The Norwegian town of Rjukan sits in an unfortunate spot. During the winter, the nearby Gaustatoppen mountains block the sun entirely, leaving the town’s 3,500 people in a frigid shadow for five months.
Rather than wait for the Earth’s tilt to change, which might take a few million years, the town has a more immediate plan. It’s called the Solspeil, which means sun reflector in Norwegian. Starting in late October, three large mirrors will sit at the top of the mountains and follow the sun across the sky. They’ll reflect a single beam of light about 2,100 square feet (200 square meters) into the Rjukan’s town square. Collectively, the mirrors will act as an artificial sun. People who are deficient in Vitamin D or those who simply miss the feeling of sunlight can stand in the sun all day, so long as there’s room in the beam.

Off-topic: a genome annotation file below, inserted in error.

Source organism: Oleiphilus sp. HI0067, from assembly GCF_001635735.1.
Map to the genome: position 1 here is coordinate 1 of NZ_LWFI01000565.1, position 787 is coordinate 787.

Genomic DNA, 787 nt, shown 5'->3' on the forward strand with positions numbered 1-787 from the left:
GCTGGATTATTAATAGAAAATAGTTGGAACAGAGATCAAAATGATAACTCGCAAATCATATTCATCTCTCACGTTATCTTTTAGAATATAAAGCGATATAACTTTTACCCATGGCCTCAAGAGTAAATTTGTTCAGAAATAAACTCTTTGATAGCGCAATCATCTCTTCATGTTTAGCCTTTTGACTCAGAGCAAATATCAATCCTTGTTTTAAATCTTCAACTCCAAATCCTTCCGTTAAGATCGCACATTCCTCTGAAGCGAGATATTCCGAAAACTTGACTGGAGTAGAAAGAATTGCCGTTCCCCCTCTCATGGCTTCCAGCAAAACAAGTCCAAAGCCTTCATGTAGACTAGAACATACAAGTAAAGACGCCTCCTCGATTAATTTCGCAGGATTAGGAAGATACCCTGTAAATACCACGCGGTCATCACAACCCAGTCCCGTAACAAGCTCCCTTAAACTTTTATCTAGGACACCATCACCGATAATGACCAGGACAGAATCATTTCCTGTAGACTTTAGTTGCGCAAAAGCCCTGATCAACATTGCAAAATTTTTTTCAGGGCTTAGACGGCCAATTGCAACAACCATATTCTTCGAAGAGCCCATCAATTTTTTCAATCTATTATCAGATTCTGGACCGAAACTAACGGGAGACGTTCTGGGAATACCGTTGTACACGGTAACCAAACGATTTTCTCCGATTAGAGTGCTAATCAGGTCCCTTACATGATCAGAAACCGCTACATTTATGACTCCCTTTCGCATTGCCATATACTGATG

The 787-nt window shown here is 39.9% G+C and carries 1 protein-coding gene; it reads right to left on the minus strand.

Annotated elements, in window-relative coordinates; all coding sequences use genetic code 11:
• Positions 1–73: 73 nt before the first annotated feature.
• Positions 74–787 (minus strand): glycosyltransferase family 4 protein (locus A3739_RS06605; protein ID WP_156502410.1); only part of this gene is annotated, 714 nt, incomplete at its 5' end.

The project sounds a little like science fiction—or with a modern slant, like an idea to geoengineer the sun to keep the planet’s climate in balance.
But Rjukan’s idea is actually more than 100 years old. The man who founded Rjukan, Samuel Eyde, thought that the town was perfect, but could benefit from some winter sunlight. The logistics of the project were too complicated in 1913, but nowadays, a collection or artists and businesspeople are making it happen. The price tag—a steep but not exorbitant $847,000 (5 million Norweigian Krones)—is being bankrolled by the town and a few Norwegian corporations.
I caught up with Kjell Gunnar, who’s helping develop the project. Beyond from the novelty, I asked him what he was hoping would come out of this idea. The city of Rjukan is known for ambitious projects, he told me. Beyond that, international attention would be nice.
Not to mention more tourists. Aside from the no-sun-in-the-winter downside, he pointed out that Rjukan has some of the best skiing, ice climbing, and mountain biking anywhere in Norway. I haven’t been there myself to verify, but for a place willing to pursue such a quirky idea, I’ll take his word that it’s a unique place.